Bob was in his thirties and struggled to stay employed. He was unable to maintain jobs because he could not maintain attendance due to his anxiety. He felt that no one understood him and rationalized his reasons for not going in on time. At times, he would not show up at all. He wouldn’t even call because he felt no one would believe him. He was afraid he would lose his job, and he had tremendous anxiety about being fired. Eventually, Bob’s dire predictions came true, and he was fired. Despite the efforts of his employers to be considerate of his situation, he saw them as the enemy, and rationalized that the reason he lost his job was because they did not understand. As we worked through these issues, Bob came to realize he was responsible for being fired due to his inability to consistently show up for work. Rationalization had become a tool to protect him from taking responsibility for himself and his choices.
2. Catastrophizing: Catastrophizing is another common thinking pattern that can lead to feeling depressed. There are those who constantly commit themselves to the worst possible outcome and dare not dream of anything better. Most people have at one time thought, “If I always expect the worst then I can never be disappointed because anything more than this is better than I anticipated.” What we fail to realize is that catastrophizing robs us of the hope that anything might be better than we anticipated. Without hope, we are left to battle the demons of despair.
Not long ago, my seven-year-old daughter learned the effects of catastrophizing, as well as the excitement and joy that came from changing her thoughts. I arrived home from work one day to find my daughter distraught. Her eyes were red and puffy from an afternoon spent crying. Clutched close to her chest was the first doll she ever received, the one from when she was just a toddler. Through her sobbing I was able to make out that the family’s new Labrador puppy had gone into her room, pulled the doll from the bed, and chewed off the doll’s left forearm below the elbow. The damage was obvious when she offered the doll for my inspection and confirmation of its demise. I was waiting for her to announce the funeral plans. It was clear that she had catastrophized this incident and had no hope for any alternative outcome. Her first “baby” was dead to her.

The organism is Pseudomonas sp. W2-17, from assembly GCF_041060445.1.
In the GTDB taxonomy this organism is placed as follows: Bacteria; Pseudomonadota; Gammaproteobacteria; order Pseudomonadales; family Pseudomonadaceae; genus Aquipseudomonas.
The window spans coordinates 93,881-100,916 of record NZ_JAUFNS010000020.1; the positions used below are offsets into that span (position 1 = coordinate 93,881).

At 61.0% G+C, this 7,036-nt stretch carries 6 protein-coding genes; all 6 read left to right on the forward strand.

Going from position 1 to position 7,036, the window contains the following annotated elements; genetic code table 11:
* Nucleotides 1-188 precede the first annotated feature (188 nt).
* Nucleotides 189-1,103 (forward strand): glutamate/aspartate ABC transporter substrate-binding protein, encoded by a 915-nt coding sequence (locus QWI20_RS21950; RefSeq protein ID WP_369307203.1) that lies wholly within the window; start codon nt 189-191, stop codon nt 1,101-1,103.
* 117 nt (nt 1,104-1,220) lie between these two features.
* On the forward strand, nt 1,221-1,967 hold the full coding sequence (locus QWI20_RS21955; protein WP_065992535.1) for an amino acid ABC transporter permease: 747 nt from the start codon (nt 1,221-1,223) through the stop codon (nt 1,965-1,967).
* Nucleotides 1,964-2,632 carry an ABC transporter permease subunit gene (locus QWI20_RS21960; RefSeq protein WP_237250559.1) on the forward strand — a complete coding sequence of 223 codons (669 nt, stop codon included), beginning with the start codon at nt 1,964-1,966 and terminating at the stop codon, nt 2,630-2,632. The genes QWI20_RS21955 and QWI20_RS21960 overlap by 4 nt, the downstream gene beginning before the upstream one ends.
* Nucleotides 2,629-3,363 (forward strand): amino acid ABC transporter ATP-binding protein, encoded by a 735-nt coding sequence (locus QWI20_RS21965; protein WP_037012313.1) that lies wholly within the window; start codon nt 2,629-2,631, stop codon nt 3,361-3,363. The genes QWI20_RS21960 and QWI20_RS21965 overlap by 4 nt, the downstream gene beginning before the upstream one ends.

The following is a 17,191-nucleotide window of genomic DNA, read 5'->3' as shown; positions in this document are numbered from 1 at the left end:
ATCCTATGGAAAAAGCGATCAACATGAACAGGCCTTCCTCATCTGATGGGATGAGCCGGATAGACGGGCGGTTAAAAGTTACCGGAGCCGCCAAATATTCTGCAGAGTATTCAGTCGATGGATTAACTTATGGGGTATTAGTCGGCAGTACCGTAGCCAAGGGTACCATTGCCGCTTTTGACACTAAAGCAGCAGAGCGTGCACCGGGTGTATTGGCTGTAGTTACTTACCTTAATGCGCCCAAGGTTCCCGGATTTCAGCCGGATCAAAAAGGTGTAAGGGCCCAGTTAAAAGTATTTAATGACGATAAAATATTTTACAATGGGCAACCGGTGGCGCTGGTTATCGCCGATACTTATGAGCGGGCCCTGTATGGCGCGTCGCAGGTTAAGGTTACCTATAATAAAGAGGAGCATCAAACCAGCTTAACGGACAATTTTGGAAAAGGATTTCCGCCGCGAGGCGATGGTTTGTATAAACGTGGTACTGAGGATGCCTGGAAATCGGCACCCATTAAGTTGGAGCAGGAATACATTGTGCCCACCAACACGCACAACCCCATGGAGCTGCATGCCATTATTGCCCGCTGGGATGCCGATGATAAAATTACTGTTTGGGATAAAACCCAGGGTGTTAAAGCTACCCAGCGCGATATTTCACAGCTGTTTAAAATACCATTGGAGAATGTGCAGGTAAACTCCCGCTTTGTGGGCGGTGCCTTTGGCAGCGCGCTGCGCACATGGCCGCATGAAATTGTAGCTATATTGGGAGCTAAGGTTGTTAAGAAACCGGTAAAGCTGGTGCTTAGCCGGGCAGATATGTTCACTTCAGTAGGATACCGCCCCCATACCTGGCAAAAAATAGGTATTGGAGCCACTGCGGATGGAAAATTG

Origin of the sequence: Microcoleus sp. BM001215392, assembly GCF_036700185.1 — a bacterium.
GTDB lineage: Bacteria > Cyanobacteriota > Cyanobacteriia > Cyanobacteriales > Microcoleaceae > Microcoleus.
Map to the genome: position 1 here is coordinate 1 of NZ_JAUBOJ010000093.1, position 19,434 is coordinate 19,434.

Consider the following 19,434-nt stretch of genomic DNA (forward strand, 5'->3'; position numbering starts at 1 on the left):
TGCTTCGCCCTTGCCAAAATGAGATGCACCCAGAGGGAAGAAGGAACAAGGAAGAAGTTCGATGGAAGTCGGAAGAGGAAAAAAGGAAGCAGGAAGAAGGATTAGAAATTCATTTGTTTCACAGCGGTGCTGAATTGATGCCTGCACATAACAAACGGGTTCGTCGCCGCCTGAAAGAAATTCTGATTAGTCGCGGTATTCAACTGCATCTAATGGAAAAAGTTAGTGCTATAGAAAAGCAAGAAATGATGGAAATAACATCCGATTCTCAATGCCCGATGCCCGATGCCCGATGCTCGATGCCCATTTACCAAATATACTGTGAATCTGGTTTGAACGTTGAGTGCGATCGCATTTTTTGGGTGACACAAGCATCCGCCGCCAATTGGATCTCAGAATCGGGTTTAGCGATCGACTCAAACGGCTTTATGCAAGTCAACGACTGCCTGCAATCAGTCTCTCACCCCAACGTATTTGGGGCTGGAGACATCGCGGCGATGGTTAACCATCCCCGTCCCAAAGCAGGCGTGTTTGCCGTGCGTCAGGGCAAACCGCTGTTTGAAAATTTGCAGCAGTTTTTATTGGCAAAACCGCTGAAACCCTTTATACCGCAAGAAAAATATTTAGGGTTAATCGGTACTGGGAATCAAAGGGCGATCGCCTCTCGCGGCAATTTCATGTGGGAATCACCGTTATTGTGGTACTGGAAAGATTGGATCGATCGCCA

After validating her perceived loss, I had an idea. We had recently watched the movie Soul Surfer, the real life account of a thirteen-year-old girl who lost her left arm at the shoulder from a shark bite. The movie is a wonderfully inspiring story of triumph as this young girl learns to surf again and goes on to compete professionally. My daughter was enthralled with the story and the power of healing that it conveyed. I immediately suggested that we use a sharp knife to make a clean cut on her doll’s arm just below the left shoulder so she could have a Soul Surfer doll. My daughter’s attitude changed instantly. She was captivated by the idea and insisted that we do it right away.
Soul Surfer now has prime positioning on her bedroom shelf and is displayed with pride. What brought about the change in attitude for my daughter? Nothing more, nor less, than a change in her thinking! She changed her thoughts from catastrophe to hope, excitement, and anticipation of years ahead with a new favorite doll whom she looks upon lovingly. After all, how many other girls have a Soul Surfer doll? She even took it to Grandma’s house two weeks ago to have Grandma sew a covering for the “amputation”.
Depressive thinking patterns typically evolve from painful experiences and usually develop as a defense that backfires in the long run. Abraham Lincoln, who suffered from severe depression and anxiety, said “Most folks are about as happy as they make up their minds to be.” How we view something clearly affects how we respond emotionally. Depressive thinking patterns cloud our judgment and are typically so deeply ingrained that we have a hard time seeing when they are affecting us, especially in the heat of the moment.